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Friday was full of fun and learning in Itaparica. We started the day with our friends from Quilombo, as they visited us at the house. Abby Mihaly and Natalia Tu led us all in our first icebreaker, playing the game “wha.” Laughing along with our new friends, we then all participated in a “common ground” activity that helped us see our commonalities and differences, and sparked some good discussion on privilege and access.



The rest of the morning was dedicated to learning braiding and percussion, as our two groups mixed together and got to know each other more.

After bidding farewell for the day to our friends, we all went around to discuss one picture that we’ve taken that shows some of the themes of the trip. Sophie Margola shared a picture from the sun setting on our last day in Praia do Forte. For her, the picture symbolized the reflection that we are all doing while in Brazil.

Photo Credit: Sophie Margola


In the evening, Javier arranged us for us to visit a Catholic mass. Even for those in the group that had been before to a Catholic service, there were striking and distinct characteristics of the service in Itaparica. The group had some great questions as we walked back on the beach with a setting sun hanging over us. 


In the evening, we were fortunate to have a guest from Quilombo spend some time with us. Mari Gomes, is studying Portuguese literature, and took questions from the group that helped us better understand the context of Jorge Amado’s novel, “Gabriella, Clove, and Cinnamon, that we read. As Mari wrote later on, “It was very interesting to hear criticisms of Jorge Amado, and the Brazilian obsession with Disneyland from Brazilians” directly.



Vicky Fong and Trung Huynh delivered presentations on the environmental issues and politics, respectively. Vicky’s presentation was particularly apt as we prepared for our early morning opportunity on Saturday to clean the beach with our friends from Quilombo. 



As we put an end to a long day, we asked the group to reflect on what they learned today that they couldn’t have learned back home. Sophia Zhu wrote that, “by being here, I learned a lot more about Brazilians’ every day life….The women [from Quilombo] were full of smiles, laughter and dance moves, which seemed to be integrated into their daily life... However, I also know that those are not the only thing Afro-Brazilians do. There is also an intellectual aspect to their life."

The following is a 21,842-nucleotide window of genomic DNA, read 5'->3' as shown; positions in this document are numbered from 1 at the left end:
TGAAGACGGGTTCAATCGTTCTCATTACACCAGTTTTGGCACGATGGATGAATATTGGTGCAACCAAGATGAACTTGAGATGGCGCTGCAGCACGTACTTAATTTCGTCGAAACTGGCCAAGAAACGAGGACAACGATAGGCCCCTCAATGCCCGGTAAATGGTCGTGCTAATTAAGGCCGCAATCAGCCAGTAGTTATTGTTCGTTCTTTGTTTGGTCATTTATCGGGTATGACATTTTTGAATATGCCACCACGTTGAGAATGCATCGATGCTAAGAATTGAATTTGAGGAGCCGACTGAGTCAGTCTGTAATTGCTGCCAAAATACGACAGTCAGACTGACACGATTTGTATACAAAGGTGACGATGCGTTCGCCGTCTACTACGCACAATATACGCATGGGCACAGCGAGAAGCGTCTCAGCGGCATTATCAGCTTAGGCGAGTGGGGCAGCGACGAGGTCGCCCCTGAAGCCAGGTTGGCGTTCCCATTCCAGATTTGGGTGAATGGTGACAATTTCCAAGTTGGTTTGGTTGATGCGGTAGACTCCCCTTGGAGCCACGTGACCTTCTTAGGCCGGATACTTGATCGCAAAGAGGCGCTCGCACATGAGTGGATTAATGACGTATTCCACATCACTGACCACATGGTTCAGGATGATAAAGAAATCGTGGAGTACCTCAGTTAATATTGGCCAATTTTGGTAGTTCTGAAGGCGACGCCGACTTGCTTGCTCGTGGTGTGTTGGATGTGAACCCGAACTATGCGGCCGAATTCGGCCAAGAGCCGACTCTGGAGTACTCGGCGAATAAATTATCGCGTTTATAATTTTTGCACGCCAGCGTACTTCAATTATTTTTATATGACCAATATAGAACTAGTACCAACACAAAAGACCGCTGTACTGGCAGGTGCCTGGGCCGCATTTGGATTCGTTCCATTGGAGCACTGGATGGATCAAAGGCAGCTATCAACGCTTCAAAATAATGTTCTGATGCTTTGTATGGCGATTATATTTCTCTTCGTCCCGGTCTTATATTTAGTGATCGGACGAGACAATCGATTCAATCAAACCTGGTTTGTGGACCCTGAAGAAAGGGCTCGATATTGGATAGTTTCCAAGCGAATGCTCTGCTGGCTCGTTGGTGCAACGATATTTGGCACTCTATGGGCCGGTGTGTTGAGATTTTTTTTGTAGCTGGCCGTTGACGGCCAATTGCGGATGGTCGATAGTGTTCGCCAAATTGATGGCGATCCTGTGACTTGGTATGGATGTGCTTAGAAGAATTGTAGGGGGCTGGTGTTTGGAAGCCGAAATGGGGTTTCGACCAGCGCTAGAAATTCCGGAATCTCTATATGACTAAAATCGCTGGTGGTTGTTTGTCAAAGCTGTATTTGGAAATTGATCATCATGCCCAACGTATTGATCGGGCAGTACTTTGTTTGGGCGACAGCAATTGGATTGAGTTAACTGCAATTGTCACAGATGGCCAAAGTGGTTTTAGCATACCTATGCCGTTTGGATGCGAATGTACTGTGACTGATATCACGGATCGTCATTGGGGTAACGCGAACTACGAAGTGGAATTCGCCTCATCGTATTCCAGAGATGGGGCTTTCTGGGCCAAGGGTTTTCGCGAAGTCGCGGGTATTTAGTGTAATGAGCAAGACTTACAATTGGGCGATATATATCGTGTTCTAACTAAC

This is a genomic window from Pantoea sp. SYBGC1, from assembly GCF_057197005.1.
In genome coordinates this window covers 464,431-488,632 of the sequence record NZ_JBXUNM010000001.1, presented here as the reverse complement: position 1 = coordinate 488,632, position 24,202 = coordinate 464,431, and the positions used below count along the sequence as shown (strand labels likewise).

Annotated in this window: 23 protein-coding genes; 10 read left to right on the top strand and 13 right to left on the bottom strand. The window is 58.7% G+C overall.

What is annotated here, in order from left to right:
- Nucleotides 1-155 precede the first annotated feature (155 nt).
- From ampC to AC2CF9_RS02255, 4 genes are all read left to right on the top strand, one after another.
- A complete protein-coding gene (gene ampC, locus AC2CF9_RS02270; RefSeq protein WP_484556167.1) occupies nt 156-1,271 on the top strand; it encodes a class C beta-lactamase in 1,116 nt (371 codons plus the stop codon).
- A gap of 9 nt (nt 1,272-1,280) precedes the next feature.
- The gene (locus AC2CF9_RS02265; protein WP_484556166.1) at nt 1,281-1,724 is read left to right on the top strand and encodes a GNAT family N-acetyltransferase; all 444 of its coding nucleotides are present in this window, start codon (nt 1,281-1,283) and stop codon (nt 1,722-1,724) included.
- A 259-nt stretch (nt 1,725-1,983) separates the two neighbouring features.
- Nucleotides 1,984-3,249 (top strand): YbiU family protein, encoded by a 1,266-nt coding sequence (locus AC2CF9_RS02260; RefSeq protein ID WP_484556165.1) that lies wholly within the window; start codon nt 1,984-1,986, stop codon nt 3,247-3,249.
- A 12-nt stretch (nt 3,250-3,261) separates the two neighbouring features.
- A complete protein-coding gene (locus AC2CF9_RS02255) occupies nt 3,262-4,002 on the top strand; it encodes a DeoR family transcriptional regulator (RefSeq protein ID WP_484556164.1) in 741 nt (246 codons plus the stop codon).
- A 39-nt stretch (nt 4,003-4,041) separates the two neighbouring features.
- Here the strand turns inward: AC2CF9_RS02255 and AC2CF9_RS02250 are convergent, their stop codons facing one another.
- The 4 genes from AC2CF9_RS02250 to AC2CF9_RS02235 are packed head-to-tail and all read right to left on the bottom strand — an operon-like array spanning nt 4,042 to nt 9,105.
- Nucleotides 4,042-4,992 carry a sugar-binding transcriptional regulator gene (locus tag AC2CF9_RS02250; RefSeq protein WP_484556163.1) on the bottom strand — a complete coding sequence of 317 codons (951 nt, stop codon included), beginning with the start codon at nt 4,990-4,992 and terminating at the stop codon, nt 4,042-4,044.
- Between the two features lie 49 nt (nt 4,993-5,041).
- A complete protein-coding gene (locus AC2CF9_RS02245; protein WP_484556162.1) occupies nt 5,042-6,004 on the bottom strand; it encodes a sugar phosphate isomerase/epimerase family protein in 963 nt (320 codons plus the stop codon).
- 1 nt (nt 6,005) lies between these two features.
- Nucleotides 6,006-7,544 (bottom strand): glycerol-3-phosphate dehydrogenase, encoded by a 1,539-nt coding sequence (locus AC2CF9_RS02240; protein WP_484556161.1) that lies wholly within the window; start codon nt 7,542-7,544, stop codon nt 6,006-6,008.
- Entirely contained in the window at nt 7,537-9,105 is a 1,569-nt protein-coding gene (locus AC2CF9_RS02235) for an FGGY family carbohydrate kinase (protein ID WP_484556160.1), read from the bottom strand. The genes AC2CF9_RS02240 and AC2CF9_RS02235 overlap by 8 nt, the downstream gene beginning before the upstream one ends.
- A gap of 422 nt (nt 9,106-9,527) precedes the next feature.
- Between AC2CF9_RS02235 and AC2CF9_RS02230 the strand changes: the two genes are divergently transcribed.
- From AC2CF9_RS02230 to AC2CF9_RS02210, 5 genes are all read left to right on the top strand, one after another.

Eve Pomazi considered how she learned “the skills to overcome a language barrier” today. Eve wrote, 
The students that we worked with only spoke Portuguese and it was particularly difficult to communicate with them because I know very little.” However, “I met every kid and looked them in the eyes and communicated with gestures and smiles and a translator here and there.” Additionally, “At the Good Friday service, I could not understand a word, but a few jumped out me….language barriers are not easy to navigate, but once you get past it, you can unlock many doors to things you never knew before!!

Finally, for Sophie Basescu, it was the experience of meeting and working along side peers from Quilombo.

Doing the [common ground] exercise with the students from Quilombo, I learned something that I needed to experience in order to understand. When Grant was calling the statements, I felt uncomfortable. I did not like that there was such inequality between us…I have always known that I have led a privileged life, but I had never really understood the implications that it has had Whether it’s college or traveling or smartphones, I understood the privileges given to me in life.








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